Fresh off the heels of our exciting announcement regarding the naming of the Greg Hatcher Learning Commons, we are seeing incredible progress on the construction process. Most notable for the month of October was the near-completion of glass walls in the 35-foot-tall beacon, which drew the attention of all who walked by this past month.

One of the most distinctive exterior features of the new Hatcher Learning Commons is our glass beacon, a 35-foot-tall staircase that ascends from the ground floor to the top floor of the building. The beacon’s transparency is a signal to all who enter that we are ready to make an impact on the world, with a clear vision of what is happening both indoors and outside. Higher in energy efficiency than previous glass in the building, these new walls will allow for more natural light to come into what was once a dark and outdated area.

For our construction crews on-site, October was a milestone for the installation of weather sealing, a crucial component of the project considering the season. They say our Learning Commons beacon is unique in their line of work for its completely frameless look, which further signifies just how transparent this structure is.

Beyond the glasswork, construction continues at a rapid pace. Systems such as heating, cooling and electrical have been installed and are being tested in the first week of November. Painting is close to finished on the main floor and will soon begin upstairs, as soon as the top-floor textured ceiling is finished.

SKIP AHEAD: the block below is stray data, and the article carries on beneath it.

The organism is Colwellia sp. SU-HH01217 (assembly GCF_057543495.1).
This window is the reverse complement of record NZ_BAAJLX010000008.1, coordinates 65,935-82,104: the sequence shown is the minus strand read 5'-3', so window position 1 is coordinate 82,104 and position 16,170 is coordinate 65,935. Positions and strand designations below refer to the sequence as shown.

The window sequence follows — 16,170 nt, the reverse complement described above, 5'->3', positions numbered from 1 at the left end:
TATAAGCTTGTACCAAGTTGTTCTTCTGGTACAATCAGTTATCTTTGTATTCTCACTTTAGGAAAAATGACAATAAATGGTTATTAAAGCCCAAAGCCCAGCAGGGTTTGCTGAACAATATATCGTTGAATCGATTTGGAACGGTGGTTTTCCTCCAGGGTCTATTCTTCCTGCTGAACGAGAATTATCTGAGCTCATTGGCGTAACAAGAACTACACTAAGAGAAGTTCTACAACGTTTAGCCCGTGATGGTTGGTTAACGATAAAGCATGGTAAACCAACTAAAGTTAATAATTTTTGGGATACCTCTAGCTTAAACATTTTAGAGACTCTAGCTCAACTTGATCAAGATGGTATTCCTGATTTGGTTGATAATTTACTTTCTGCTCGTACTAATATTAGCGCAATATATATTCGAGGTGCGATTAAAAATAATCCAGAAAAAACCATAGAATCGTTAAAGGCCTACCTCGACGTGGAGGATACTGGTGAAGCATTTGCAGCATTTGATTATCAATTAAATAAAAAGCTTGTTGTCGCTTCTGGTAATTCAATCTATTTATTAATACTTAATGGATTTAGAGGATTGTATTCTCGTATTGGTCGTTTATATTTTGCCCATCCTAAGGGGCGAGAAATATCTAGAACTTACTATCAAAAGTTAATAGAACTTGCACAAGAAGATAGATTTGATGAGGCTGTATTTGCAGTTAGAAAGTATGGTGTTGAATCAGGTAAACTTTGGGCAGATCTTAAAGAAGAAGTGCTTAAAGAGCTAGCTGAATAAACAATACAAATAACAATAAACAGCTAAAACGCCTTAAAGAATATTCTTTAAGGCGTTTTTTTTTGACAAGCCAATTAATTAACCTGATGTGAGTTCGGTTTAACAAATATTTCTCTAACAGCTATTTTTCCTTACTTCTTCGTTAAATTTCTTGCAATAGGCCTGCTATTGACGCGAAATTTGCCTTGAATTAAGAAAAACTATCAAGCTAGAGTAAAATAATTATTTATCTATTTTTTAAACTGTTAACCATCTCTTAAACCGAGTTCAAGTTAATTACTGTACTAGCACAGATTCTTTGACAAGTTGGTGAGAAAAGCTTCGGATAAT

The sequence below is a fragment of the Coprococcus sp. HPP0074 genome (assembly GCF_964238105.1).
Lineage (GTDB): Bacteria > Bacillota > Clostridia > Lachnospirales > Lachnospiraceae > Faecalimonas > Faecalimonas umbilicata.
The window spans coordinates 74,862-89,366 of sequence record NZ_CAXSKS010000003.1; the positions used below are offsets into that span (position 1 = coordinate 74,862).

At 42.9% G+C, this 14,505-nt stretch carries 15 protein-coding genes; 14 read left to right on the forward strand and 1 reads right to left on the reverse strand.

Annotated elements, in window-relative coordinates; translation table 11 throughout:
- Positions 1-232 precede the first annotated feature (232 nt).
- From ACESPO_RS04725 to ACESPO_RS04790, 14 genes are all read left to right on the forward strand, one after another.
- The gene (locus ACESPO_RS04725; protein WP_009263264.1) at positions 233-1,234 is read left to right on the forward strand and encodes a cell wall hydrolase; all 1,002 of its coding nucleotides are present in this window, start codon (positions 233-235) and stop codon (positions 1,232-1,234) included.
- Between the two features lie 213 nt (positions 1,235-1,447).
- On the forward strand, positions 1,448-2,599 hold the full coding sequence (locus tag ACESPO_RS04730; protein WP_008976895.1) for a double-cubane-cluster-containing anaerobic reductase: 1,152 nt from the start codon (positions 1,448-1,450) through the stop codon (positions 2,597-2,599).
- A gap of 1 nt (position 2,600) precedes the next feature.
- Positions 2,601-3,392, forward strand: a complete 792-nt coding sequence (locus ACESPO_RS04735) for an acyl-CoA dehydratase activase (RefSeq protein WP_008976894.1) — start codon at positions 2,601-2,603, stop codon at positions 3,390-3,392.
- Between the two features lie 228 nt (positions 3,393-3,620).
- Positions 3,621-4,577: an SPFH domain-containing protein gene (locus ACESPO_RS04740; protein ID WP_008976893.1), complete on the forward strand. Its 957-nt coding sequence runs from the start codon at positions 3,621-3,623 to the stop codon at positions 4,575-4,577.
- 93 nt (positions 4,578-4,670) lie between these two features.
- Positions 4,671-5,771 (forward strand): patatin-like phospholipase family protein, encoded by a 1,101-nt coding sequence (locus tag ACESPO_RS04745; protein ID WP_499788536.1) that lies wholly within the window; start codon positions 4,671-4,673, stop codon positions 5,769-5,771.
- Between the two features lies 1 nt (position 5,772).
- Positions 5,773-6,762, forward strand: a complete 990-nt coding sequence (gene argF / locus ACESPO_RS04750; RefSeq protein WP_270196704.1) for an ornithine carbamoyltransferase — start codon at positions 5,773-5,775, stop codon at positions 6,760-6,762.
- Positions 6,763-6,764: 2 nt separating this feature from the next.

The walls for our Qdoba Mexican Eats restaurant have been put up and construction has begun on the kitchen area. By December, we expect our food vendor to start bringing in equipment! This help showcase the area as a true student union — a place for our campus community to spend time studying, eating and getting together.

Work on the exterior site surrounding the Learning Commons will likely continue into the springtime, on account of the cold Michigan winter. But we’re looking forward to beginning the move-in process, possibly before Christmas. It has been an incredible year, with so much more yet to come.

September 2022

The month of September brought with it a big milestone in the Learning Commons project, which is the official naming of the renovated building. The Learning Commons will be known as the Greg Hatcher Learning Commons, reflecting the generous gift from Greg Hatcher ’83, now the largest alumni donor in college history.

Many of us know Greg as an ardent supporter of athletics, toward which he has also been deeply generous. Based in Little Rock, Arkansas, Hatcher is the CEO of The Hatcher Agency, the largest health insurance agency in Arkansas. ​Greg has been a member of the college Board of Trustees since 2008, and is also a member of the Athletics Hall of Fame. He was a member of three Hall of Fame wrestling teams, a member of two Hall of Fame baseball teams, and played on six MIAA Championship teams; three in wrestling and three in baseball. The Hatcher Wrestling Room in the Hogan Center already bears his name.

We are so appreciative of this incredible show of support, which has allowed the Learning Commons vision to come to life — something that supports the academic core of the institution: the liberal arts, faculty and student relationships, small classes and interdisciplinary learning. This gift, and the Greg Hatcher Learning Commons, telegraphs that value to all who walk through its doors.